Academic journal article The Journal of Psychohistory

The Naked Brain: How the Emerging Neurosociety Is Changing How We Live, Work, and Love

Academic journal article The Journal of Psychohistory

The Naked Brain: How the Emerging Neurosociety Is Changing How We Live, Work, and Love

Article excerpt

Richard Restak, The Naked Brain: How the Emerging Neurosociety is Changing How We Live, Work, and Love. New York: Harmony Books, 2006.

Reviewed by Lloyd deMause

The revolution in neuroimaging techniques in the past two decades has produced such a new understanding of the effects of early experiences on the brain and the disorders from attachment deficiencies that are their result that psychologists-including psychotherapists and psychohistorians-simply cannot fully understand what the developmental causes of child abuse unless they keep up to date on what neuroscience has been discovering. If, for instance, you write about racism-from the Holocaust to Islamic terrorism-you cannot really understand what is happening unless you know early developmental problems affect the prefrontal cortex and later produce disabled medula (mirror neurons that enable one to empathize with others). Similarly, when you study group-fantasies of growing irrational fears of being attacked by other nations (who often have no designs at all on your nation), you really must understand how these fears (say, of Mother England about to pounce on you) were originally implanted in the amygdala, and unless you understand how kinds of experiences are making whole nations switch into these early amygdalan fear modules.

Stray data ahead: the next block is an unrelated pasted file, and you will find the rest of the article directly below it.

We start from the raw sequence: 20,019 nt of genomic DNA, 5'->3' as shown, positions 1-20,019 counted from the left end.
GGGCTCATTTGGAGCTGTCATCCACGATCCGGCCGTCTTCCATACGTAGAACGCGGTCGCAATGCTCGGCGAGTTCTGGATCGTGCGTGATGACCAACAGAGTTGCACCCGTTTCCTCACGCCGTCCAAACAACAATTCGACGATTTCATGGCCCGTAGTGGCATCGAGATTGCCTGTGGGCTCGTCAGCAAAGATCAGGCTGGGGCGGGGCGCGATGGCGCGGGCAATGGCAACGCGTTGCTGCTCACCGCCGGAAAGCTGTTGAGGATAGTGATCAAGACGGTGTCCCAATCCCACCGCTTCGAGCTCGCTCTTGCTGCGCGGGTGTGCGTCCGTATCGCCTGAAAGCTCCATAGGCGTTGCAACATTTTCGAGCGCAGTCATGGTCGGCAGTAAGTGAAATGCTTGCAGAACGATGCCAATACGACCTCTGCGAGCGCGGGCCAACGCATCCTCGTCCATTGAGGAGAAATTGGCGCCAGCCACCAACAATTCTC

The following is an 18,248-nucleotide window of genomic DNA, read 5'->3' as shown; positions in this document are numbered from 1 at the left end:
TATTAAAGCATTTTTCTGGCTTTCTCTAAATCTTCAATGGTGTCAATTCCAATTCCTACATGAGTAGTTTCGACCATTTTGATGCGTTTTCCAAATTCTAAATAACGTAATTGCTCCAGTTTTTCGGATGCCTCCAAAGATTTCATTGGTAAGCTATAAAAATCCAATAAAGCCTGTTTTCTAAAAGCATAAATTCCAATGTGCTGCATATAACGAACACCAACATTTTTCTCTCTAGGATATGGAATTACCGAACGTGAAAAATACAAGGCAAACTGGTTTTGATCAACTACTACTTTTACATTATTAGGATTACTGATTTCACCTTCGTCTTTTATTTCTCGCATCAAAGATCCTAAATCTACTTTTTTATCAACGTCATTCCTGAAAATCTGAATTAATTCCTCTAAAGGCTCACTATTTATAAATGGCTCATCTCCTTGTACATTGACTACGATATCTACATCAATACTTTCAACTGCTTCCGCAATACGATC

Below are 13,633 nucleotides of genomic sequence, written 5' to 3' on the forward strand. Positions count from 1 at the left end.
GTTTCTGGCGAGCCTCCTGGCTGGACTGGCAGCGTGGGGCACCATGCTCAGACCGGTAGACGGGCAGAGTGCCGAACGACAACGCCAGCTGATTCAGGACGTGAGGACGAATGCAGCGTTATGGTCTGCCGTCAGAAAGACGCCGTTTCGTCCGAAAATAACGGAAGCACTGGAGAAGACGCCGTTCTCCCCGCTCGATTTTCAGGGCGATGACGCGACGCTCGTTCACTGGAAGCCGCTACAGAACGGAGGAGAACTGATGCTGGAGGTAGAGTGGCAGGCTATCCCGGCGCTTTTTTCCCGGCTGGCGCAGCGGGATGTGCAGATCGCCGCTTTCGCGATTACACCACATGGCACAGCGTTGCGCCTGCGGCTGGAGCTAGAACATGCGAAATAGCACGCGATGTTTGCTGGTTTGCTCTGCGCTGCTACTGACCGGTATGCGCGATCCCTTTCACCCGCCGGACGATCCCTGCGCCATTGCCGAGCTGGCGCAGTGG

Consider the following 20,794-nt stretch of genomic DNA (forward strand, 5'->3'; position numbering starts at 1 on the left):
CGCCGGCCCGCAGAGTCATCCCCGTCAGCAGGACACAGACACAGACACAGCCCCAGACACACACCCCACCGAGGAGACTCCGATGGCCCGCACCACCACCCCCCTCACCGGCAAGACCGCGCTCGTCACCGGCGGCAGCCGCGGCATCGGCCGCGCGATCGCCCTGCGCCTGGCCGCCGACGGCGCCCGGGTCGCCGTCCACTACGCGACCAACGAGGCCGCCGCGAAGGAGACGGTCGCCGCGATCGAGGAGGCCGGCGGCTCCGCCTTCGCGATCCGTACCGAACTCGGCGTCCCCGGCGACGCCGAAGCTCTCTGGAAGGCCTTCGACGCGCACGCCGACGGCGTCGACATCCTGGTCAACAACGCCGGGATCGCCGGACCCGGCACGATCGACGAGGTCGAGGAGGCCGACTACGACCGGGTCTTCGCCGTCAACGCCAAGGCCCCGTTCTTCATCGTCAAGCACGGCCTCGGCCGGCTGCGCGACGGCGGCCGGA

Restak provides an excellent summary of the basic advances in understanding neuropathology. …

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